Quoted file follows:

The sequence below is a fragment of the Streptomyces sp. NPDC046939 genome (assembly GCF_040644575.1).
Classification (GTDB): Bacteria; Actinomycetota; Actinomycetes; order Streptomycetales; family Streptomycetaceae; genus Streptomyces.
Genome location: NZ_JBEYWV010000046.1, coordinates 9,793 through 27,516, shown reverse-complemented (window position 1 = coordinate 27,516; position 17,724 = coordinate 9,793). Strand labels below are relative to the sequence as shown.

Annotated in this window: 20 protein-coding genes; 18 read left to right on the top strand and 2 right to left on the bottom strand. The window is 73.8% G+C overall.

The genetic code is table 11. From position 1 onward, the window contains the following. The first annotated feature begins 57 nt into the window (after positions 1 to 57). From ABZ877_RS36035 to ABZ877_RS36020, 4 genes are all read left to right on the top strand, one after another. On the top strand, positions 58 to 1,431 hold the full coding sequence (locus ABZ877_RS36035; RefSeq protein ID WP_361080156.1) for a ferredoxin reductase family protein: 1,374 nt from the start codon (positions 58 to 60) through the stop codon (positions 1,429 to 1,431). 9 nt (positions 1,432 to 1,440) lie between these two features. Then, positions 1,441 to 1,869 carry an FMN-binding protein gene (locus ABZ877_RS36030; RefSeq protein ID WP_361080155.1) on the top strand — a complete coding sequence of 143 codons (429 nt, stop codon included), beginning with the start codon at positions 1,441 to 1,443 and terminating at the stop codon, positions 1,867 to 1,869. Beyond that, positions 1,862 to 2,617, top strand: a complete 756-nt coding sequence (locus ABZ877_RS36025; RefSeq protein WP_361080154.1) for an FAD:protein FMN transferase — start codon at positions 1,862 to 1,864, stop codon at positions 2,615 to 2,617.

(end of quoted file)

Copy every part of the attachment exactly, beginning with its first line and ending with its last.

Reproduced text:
The sequence below is a fragment of the Streptomyces sp. NPDC046939 genome (assembly GCF_040644575.1).
Classification (GTDB): Bacteria; Actinomycetota; Actinomycetes; order Streptomycetales; family Streptomycetaceae; genus Streptomyces.
Genome location: NZ_JBEYWV010000046.1, coordinates 9,793 through 27,516, shown reverse-complemented (window position 1 = coordinate 27,516; position 17,724 = coordinate 9,793). Strand labels below are relative to the sequence as shown.

Annotated in this window: 20 protein-coding genes; 18 read left to right on the top strand and 2 right to left on the bottom strand. The window is 73.8% G+C overall.

The genetic code is table 11. From position 1 onward, the window contains the following. The first annotated feature begins 57 nt into the window (after positions 1 to 57). From ABZ877_RS36035 to ABZ877_RS36020, 4 genes are all read left to right on the top strand, one after another. On the top strand, positions 58 to 1,431 hold the full coding sequence (locus ABZ877_RS36035; RefSeq protein ID WP_361080156.1) for a ferredoxin reductase family protein: 1,374 nt from the start codon (positions 58 to 60) through the stop codon (positions 1,429 to 1,431). 9 nt (positions 1,432 to 1,440) lie between these two features. Then, positions 1,441 to 1,869 carry an FMN-binding protein gene (locus ABZ877_RS36030; RefSeq protein ID WP_361080155.1) on the top strand — a complete coding sequence of 143 codons (429 nt, stop codon included), beginning with the start codon at positions 1,441 to 1,443 and terminating at the stop codon, positions 1,867 to 1,869. Beyond that, positions 1,862 to 2,617, top strand: a complete 756-nt coding sequence (locus ABZ877_RS36025; RefSeq protein WP_361080154.1) for an FAD:protein FMN transferase — start codon at positions 1,862 to 1,864, stop codon at positions 2,615 to 2,617.